This afternoon, Governor Patrick signed into law the comprehensive health care cost and quality legislation (press release). This follows Thursday’s signing of the supplemental appropriations bill, which included the revenue measures to meet the MassHealth and Commonwealth Care funding gaps for this fiscal year.
HCFA is deeply grateful to the Governor, Senate and House’s leadership on these issues. In the administration, Secretaries Bigby and Kirwan, and DPH Commissioner Auerbach were determined to make continued real progress in health care. In the legislature, Senate President Murray initiated the ground-breaking cost control legislation, and Speaker DiMasi and the House followed with a comprehensive bill that enhanced the Senate version. Joint Health Care Financing chairs Sen. Richard Moore and Rep. Patricia Walrath worked above and beyond on both bills, as did the two Ways and Means Committees. All of these leaders deserve a huge round of applause for their outstanding work.
In signing the bills, Governor Patrick, Speaker DiMasi and Senate President Murray affirmed their commitment to extending the historic chapter 58 health care reform. This year, the Commonwealth faced a stark decision: would we go forward or backward on health? To go forward, we needed to take bold action on costs, as well as assure sufficient funds to enroll all eligible people into coverage. There was no option to stay in place; failure to enact these bills would have meant a real retreat.
On the cost bill, the attention was overly-focused on drug and device industry marketing reforms. We were proud of the MPRC‘s work to mobilize against the distortions of the industry. For example, last week over 7000 AARP members called the Governor to urge him to sign the bill; hundreds more sent emails. We couldn’t match the full-page ad screeds, but more than made that up with reasoned explanation and truth-telling.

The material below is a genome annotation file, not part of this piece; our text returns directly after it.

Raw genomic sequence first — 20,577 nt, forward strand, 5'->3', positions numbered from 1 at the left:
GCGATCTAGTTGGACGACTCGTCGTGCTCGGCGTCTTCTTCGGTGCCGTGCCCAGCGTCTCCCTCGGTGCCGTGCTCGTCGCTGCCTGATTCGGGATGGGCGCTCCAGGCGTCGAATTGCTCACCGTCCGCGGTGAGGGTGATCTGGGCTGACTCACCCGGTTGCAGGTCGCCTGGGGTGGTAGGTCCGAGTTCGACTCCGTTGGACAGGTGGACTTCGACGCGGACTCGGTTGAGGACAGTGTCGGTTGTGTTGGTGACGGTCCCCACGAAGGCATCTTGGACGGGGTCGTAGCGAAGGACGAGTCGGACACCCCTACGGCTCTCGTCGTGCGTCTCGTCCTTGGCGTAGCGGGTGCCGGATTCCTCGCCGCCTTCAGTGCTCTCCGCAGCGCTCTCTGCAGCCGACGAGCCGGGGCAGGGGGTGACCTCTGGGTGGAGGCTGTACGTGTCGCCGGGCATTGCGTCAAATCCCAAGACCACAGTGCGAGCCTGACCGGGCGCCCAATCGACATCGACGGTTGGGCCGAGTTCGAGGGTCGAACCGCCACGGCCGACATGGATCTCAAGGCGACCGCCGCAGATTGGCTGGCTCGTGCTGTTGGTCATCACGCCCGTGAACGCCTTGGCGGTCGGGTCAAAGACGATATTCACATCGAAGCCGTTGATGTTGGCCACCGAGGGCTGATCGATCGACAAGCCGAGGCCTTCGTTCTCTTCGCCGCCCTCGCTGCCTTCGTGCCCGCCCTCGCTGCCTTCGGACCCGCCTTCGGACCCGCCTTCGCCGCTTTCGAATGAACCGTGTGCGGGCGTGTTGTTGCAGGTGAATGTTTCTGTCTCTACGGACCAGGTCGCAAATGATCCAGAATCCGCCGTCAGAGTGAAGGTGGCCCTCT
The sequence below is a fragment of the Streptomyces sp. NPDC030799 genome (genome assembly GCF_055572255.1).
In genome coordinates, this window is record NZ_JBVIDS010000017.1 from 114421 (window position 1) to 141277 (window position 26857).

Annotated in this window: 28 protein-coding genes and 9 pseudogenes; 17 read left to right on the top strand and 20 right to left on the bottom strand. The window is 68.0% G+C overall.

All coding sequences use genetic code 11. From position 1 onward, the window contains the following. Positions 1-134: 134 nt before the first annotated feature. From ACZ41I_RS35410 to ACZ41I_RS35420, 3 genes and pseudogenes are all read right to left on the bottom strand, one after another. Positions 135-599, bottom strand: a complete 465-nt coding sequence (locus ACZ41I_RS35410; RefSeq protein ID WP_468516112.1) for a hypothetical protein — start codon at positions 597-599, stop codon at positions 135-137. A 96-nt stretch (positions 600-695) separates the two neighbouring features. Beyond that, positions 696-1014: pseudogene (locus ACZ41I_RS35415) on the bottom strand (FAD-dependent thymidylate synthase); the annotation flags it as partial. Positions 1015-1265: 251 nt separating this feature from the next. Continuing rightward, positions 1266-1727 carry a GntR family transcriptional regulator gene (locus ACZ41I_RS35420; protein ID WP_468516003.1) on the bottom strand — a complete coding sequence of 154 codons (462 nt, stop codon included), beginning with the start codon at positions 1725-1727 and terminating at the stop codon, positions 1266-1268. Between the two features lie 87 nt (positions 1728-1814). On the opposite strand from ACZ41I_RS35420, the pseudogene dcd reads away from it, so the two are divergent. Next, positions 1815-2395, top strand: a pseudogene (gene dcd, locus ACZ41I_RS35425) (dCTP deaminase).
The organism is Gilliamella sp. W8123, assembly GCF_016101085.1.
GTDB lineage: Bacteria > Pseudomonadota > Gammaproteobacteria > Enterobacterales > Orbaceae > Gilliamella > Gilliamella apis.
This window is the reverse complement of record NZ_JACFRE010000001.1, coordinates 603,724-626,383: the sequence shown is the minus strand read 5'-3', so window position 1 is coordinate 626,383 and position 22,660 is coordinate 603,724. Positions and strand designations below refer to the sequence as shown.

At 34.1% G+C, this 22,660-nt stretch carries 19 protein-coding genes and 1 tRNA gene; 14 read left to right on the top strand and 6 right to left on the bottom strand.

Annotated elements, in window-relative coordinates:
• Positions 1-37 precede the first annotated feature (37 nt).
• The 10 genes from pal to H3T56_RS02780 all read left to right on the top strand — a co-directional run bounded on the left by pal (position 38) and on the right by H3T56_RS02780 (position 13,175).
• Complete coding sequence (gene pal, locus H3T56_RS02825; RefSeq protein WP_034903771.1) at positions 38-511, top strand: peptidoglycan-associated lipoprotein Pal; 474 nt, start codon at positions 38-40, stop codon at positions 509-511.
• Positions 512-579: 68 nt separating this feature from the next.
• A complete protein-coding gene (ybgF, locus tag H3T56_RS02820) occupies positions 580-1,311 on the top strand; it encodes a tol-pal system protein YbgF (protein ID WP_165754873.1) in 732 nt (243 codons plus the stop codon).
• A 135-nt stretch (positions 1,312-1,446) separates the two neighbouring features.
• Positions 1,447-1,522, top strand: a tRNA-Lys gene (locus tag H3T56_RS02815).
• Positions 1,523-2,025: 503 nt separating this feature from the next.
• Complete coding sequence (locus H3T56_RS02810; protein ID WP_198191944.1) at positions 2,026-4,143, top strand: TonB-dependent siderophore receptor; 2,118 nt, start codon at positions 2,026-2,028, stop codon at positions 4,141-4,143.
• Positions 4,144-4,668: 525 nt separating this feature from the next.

But this attention shouldn’t lead us to ignore the many other provisions in the bill, from an e-health program that preserves consumer confidence to significant primary care enhancements to a directive to find a way to fundamentally restructure the payment system to promote health, rather than high-cost treatments. The statute truly is Health Reform II, and will undoubtedly be followed by further refinements in the future.
The bill also recognizes the inherent links between cost and quality. The HCFA-sponsored Consumer Health Quality Council achieved a number important victories, including infection reporting and hospital care improvements through patient and family councils and rapid response methods.
The hard work of regulatory implementation comes next. We expect DHCFP to soon examine its “fair and reasonable” definition for the employer Fair Share assessment. DPH and the Quality and Cost Council will have many critical new responsibilities in the coming months. We’re confident that these decisions will be made in the public interest, rejecting the special interest pleadings of industry that never likes any change.